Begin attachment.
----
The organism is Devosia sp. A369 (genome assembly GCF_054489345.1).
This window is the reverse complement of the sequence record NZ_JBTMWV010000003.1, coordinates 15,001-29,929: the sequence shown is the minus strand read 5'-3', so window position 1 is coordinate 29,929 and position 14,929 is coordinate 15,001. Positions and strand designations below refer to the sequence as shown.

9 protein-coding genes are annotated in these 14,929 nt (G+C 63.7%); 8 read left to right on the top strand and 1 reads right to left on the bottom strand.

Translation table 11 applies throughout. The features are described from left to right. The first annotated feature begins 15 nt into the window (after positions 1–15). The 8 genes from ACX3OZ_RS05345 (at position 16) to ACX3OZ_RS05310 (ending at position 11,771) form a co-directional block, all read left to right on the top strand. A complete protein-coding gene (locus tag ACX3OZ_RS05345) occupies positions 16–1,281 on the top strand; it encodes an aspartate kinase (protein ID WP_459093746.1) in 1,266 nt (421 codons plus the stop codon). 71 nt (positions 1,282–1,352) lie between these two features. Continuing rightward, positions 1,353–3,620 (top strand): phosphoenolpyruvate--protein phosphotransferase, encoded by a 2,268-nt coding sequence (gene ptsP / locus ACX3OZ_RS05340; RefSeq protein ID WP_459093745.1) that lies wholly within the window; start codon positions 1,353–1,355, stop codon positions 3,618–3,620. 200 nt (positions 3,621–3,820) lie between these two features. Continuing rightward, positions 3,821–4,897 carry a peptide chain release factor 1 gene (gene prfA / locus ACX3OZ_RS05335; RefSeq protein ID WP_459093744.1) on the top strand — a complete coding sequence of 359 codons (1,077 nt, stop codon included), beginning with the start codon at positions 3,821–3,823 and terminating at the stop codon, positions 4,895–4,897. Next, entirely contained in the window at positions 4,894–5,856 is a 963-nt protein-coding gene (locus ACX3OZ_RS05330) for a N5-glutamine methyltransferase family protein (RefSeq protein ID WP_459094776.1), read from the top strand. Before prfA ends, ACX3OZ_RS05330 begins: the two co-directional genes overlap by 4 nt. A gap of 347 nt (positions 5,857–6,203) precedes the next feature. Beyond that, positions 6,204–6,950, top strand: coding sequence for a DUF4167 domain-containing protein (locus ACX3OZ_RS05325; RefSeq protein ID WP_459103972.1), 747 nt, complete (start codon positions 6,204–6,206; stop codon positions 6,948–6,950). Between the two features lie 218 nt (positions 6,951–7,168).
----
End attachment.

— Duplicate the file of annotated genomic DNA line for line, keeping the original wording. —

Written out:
The organism is Devosia sp. A369 (genome assembly GCF_054489345.1).
This window is the reverse complement of the sequence record NZ_JBTMWV010000003.1, coordinates 15,001-29,929: the sequence shown is the minus strand read 5'-3', so window position 1 is coordinate 29,929 and position 14,929 is coordinate 15,001. Positions and strand designations below refer to the sequence as shown.

9 protein-coding genes are annotated in these 14,929 nt (G+C 63.7%); 8 read left to right on the top strand and 1 reads right to left on the bottom strand.

Translation table 11 applies throughout. The features are described from left to right. The first annotated feature begins 15 nt into the window (after positions 1–15). The 8 genes from ACX3OZ_RS05345 (at position 16) to ACX3OZ_RS05310 (ending at position 11,771) form a co-directional block, all read left to right on the top strand. A complete protein-coding gene (locus tag ACX3OZ_RS05345) occupies positions 16–1,281 on the top strand; it encodes an aspartate kinase (protein ID WP_459093746.1) in 1,266 nt (421 codons plus the stop codon). 71 nt (positions 1,282–1,352) lie between these two features. Continuing rightward, positions 1,353–3,620 (top strand): phosphoenolpyruvate--protein phosphotransferase, encoded by a 2,268-nt coding sequence (gene ptsP / locus ACX3OZ_RS05340; RefSeq protein ID WP_459093745.1) that lies wholly within the window; start codon positions 1,353–1,355, stop codon positions 3,618–3,620. 200 nt (positions 3,621–3,820) lie between these two features. Continuing rightward, positions 3,821–4,897 carry a peptide chain release factor 1 gene (gene prfA / locus ACX3OZ_RS05335; RefSeq protein ID WP_459093744.1) on the top strand — a complete coding sequence of 359 codons (1,077 nt, stop codon included), beginning with the start codon at positions 3,821–3,823 and terminating at the stop codon, positions 4,895–4,897. Next, entirely contained in the window at positions 4,894–5,856 is a 963-nt protein-coding gene (locus ACX3OZ_RS05330) for a N5-glutamine methyltransferase family protein (RefSeq protein ID WP_459094776.1), read from the top strand. Before prfA ends, ACX3OZ_RS05330 begins: the two co-directional genes overlap by 4 nt. A gap of 347 nt (positions 5,857–6,203) precedes the next feature. Beyond that, positions 6,204–6,950, top strand: coding sequence for a DUF4167 domain-containing protein (locus ACX3OZ_RS05325; RefSeq protein ID WP_459103972.1), 747 nt, complete (start codon positions 6,204–6,206; stop codon positions 6,948–6,950). Between the two features lie 218 nt (positions 6,951–7,168).